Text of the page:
I gradually gained a sense that a publisher may have approached Claudia because she is a presence on radio and television and suggested 'Go on! Write us a book about something'. Claudia claims that she has 'scoured the literature for what I believe to be the most informative studies on time...and the question now is how to put the knowledge into practice'. Erm, no; I don't want to. I wanted to read a book about the intangible essence of time, not how to consider problems such as failing to plan ahead. If I wanted that I would have bought an organiser.
There are a few interesting excursions in this book but my interest quickly waned and I also wondered if on completing Chapter 5 Claudia had asked the publisher 'is that enough yet?'. Some of the content would have made for an interesting article or two but for me it did not make a book. It felt as if material was stretched out and disparate sections added to make a 'book's worth'.
The pity is that if Claudia had stuck with the theme of the first two chapters and developed this in to a more coherent exploration of the subject, I would have found it a fascinating read. Perhaps next time; she is clearly capable of more than this book delivered for me.
I go with Einstein, who, I'm told, said there's no such thing as time - despite the fact that I appear to be suffering heavily from its ravages... This book, although perhaps not expressly agreeing with AE's view, seems to underline that notion, because a considerable part of it is about how and why the perception of time differs within us and under different circumstances - and how we may control our own perception of it, ie, make it go faster or slower, according to needs. It's thus more about human psychology than about the abstract notion of time as dealt with in popular science fiction. This is hardly surprising, because the author is a well-known, media-prominent psychologist.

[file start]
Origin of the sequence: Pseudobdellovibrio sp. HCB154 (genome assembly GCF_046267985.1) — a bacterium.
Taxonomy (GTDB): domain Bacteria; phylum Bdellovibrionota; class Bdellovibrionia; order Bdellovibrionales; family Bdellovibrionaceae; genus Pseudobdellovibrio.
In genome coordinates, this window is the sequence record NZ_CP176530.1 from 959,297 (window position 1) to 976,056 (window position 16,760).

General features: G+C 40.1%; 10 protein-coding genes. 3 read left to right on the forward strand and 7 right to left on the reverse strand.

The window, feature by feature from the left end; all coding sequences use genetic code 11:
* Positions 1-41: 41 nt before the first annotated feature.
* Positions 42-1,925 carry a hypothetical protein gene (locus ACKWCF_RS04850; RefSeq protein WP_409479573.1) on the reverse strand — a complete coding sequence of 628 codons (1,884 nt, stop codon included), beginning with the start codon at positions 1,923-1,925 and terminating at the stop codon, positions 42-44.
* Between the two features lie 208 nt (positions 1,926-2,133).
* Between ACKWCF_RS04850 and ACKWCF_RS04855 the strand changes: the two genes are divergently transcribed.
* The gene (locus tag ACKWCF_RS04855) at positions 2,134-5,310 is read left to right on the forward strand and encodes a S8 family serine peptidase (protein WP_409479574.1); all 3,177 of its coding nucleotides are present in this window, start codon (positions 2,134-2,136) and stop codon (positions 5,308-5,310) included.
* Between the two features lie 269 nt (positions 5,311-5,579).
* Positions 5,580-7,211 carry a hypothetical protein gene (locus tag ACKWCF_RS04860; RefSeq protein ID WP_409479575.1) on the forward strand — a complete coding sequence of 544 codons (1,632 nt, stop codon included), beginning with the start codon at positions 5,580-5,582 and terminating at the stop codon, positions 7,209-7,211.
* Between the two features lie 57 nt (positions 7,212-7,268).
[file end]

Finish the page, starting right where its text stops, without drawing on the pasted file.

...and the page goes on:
To underline its many points, the book contains a host of anecdotes relating to time-linked experiences of many different individuals, from the prominent to the obscure, and a nice sprinkling of pithy quotes - I liked the one from, Kierkegarde, "Life can only be understood backwards, but must be lived forwards." The final 50-odd pages deal with how we can change our relationship with time and contains a plethora of advice to that end, based on scientifically-based research, including modern brain scanning techniques; so if you've ever wanted to know how to deal with the boredom of those long, tedious waits in the doctor's or hospital waiting rooms, this is for you. Some of the researched findings may seem like common sense, but it's nice to have them confirmed.
I rate popular science according to how easily it reads, and how well the writer can maintain my interest; this book scores well on both counts, and is unlikely to disappoint anyone - other than, perhaps, a competing psychologist.
Claudia Hammond's Time Warped is an interesting and compelling discussion of the concept of time in psychology. Hammond will be known to Radio 4 listeners as the presenter of All in the Mind, and her journalistic skills are evident in the way she keeps the reader hanging on -- quite literally in mid-air at the beginning -- while she digs into the background.